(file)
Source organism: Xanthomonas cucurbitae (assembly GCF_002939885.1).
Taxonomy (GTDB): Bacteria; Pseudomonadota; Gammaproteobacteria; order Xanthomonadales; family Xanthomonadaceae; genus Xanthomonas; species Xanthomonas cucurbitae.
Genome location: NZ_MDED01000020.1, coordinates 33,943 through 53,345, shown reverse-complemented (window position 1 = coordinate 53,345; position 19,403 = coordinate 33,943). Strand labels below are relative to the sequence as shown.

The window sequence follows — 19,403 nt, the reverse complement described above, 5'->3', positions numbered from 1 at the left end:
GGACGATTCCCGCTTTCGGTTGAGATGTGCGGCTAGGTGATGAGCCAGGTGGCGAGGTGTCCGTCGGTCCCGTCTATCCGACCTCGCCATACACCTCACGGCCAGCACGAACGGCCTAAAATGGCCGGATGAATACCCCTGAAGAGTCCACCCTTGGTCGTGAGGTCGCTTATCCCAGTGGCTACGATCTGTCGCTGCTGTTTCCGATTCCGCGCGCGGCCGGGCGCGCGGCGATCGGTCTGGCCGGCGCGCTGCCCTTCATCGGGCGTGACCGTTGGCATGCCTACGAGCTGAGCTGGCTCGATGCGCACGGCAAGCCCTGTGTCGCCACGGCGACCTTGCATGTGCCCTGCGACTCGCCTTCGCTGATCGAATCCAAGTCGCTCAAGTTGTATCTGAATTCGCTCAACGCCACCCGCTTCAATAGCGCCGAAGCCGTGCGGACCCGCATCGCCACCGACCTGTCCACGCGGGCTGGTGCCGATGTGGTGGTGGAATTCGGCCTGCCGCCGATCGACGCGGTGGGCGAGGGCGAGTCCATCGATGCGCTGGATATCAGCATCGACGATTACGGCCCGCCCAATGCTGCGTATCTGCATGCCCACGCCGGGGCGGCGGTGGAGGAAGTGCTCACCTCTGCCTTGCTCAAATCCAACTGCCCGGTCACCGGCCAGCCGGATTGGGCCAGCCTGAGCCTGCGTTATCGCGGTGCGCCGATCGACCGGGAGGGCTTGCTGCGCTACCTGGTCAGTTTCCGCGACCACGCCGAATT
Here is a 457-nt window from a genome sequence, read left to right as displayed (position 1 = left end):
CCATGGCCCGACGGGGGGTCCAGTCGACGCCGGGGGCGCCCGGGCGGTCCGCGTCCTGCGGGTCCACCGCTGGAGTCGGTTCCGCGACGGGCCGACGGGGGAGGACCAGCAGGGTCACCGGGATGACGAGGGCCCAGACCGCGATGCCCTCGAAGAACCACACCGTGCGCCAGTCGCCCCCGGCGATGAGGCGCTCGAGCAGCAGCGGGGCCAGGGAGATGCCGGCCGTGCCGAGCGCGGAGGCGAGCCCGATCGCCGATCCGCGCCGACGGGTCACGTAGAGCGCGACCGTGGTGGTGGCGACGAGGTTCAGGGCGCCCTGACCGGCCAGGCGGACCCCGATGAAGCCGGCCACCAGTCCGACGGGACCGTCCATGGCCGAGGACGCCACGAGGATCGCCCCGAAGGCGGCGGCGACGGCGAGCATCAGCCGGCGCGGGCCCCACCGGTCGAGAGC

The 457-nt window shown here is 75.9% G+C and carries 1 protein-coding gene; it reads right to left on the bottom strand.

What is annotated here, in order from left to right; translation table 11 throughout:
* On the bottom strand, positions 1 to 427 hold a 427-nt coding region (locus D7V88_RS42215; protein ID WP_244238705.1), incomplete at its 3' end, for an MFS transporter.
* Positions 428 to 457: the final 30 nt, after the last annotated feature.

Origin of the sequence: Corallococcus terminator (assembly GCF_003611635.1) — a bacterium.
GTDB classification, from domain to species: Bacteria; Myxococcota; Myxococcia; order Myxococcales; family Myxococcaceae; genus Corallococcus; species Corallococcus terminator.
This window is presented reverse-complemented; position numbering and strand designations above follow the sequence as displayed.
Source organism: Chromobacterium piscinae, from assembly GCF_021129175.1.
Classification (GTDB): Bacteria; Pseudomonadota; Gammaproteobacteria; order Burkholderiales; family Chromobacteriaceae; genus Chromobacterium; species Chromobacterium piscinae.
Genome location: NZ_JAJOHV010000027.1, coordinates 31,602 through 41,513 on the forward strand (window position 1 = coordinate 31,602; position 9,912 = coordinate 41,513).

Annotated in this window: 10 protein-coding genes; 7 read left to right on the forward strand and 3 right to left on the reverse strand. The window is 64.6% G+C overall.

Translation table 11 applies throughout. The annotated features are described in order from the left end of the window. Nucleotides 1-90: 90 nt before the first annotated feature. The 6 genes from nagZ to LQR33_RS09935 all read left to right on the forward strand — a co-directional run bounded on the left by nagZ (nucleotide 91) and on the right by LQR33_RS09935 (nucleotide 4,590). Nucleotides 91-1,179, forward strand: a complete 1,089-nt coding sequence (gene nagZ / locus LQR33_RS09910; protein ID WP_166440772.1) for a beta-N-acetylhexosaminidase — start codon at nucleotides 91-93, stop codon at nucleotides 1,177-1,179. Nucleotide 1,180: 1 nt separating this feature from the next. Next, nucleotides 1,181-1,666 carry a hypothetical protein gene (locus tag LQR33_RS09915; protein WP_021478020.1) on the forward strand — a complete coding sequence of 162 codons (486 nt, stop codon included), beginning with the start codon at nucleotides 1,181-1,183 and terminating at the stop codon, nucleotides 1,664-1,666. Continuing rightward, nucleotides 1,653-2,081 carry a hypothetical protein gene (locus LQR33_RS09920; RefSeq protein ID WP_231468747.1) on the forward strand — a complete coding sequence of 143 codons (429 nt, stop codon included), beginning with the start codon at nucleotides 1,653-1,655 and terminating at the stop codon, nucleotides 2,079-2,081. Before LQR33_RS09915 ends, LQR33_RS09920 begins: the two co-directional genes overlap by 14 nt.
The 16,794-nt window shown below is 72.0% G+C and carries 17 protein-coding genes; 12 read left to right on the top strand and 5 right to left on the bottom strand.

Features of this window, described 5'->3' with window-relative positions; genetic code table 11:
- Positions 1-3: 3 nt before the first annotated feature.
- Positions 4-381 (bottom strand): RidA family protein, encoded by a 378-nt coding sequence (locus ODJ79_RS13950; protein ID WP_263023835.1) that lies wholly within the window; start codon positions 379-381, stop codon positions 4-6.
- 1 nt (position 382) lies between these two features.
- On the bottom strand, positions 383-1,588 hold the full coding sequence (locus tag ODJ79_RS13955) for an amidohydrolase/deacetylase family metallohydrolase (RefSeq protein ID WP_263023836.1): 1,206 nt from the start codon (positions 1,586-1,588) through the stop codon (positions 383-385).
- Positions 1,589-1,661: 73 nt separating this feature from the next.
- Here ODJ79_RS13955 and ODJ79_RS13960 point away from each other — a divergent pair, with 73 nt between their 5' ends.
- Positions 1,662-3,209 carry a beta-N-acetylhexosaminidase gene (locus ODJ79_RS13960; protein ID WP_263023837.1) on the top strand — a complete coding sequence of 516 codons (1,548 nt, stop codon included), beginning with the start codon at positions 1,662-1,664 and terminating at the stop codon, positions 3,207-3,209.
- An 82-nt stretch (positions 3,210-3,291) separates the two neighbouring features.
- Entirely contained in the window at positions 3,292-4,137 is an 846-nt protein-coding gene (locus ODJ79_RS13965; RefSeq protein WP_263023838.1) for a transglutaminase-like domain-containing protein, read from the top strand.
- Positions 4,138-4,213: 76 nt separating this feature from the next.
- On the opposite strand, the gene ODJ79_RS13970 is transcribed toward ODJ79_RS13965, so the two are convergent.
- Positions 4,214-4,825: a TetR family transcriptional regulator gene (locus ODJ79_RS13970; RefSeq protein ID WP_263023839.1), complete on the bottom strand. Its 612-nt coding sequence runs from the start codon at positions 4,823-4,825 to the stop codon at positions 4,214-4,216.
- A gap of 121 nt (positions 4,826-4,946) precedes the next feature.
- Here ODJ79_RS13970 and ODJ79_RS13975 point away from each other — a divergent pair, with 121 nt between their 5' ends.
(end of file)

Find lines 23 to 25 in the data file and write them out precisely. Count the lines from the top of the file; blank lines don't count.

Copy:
- Positions 4-381 (bottom strand): RidA family protein, encoded by a 378-nt coding sequence (locus ODJ79_RS13950; protein ID WP_263023835.1) that lies wholly within the window; start codon positions 379-381, stop codon positions 4-6.
- 1 nt (position 382) lies between these two features.
- On the bottom strand, positions 383-1,588 hold the full coding sequence (locus tag ODJ79_RS13955) for an amidohydrolase/deacetylase family metallohydrolase (RefSeq protein ID WP_263023836.1): 1,206 nt from the start codon (positions 1,586-1,588) through the stop codon (positions 383-385).